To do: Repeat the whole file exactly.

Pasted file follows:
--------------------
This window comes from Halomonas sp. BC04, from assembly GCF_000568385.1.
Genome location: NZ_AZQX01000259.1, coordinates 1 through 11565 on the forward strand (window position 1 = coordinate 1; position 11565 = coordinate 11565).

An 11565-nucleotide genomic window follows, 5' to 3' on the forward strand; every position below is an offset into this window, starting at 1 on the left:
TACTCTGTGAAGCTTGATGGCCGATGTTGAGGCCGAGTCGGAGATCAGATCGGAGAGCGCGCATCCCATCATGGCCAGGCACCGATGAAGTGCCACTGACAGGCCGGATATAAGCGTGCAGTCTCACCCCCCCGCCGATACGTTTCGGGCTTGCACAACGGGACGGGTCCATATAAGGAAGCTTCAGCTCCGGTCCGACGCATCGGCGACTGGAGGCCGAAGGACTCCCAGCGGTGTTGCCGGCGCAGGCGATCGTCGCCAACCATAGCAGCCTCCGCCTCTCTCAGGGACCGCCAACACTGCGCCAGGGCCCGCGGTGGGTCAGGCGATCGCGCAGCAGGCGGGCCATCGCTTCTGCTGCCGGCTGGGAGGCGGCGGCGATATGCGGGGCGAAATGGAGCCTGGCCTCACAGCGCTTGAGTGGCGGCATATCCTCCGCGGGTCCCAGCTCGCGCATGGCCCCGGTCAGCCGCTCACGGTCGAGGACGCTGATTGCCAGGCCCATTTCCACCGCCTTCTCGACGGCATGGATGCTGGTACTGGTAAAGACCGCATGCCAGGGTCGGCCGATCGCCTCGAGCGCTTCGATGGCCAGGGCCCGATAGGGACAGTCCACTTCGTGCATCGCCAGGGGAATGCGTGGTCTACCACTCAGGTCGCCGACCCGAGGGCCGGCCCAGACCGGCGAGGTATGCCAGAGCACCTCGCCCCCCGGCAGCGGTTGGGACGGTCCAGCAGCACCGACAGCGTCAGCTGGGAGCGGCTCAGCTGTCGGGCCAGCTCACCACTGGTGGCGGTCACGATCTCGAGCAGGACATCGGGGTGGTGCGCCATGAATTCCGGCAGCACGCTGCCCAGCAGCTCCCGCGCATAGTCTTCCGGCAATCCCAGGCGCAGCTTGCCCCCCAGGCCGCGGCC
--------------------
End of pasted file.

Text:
This window comes from Halomonas sp. BC04, from assembly GCF_000568385.1.
Genome location: NZ_AZQX01000259.1, coordinates 1 through 11565 on the forward strand (window position 1 = coordinate 1; position 11565 = coordinate 11565).

An 11565-nucleotide genomic window follows, 5' to 3' on the forward strand; every position below is an offset into this window, starting at 1 on the left:
TACTCTGTGAAGCTTGATGGCCGATGTTGAGGCCGAGTCGGAGATCAGATCGGAGAGCGCGCATCCCATCATGGCCAGGCACCGATGAAGTGCCACTGACAGGCCGGATATAAGCGTGCAGTCTCACCCCCCCGCCGATACGTTTCGGGCTTGCACAACGGGACGGGTCCATATAAGGAAGCTTCAGCTCCGGTCCGACGCATCGGCGACTGGAGGCCGAAGGACTCCCAGCGGTGTTGCCGGCGCAGGCGATCGTCGCCAACCATAGCAGCCTCCGCCTCTCTCAGGGACCGCCAACACTGCGCCAGGGCCCGCGGTGGGTCAGGCGATCGCGCAGCAGGCGGGCCATCGCTTCTGCTGCCGGCTGGGAGGCGGCGGCGATATGCGGGGCGAAATGGAGCCTGGCCTCACAGCGCTTGAGTGGCGGCATATCCTCCGCGGGTCCCAGCTCGCGCATGGCCCCGGTCAGCCGCTCACGGTCGAGGACGCTGATTGCCAGGCCCATTTCCACCGCCTTCTCGACGGCATGGATGCTGGTACTGGTAAAGACCGCATGCCAGGGTCGGCCGATCGCCTCGAGCGCTTCGATGGCCAGGGCCCGATAGGGACAGTCCACTTCGTGCATCGCCAGGGGAATGCGTGGTCTACCACTCAGGTCGCCGACCCGAGGGCCGGCCCAGACCGGCGAGGTATGCCAGAGCACCTCGCCCCCCGGCAGCGGTTGGGACGGTCCAGCAGCACCGACAGCGTCAGCTGGGAGCGGCTCAGCTGTCGGGCCAGCTCACCACTGGTGGCGGTCACGATCTCGAGCAGGACATCGGGGTGGTGCGCCATGAATTCCGGCAGCACGCTGCCCAGCAGCTCCCGCGCATAGTCTTCCGGCAATCCCAGGCGCAGCTTGCCCCCCAGGCCGCGGCC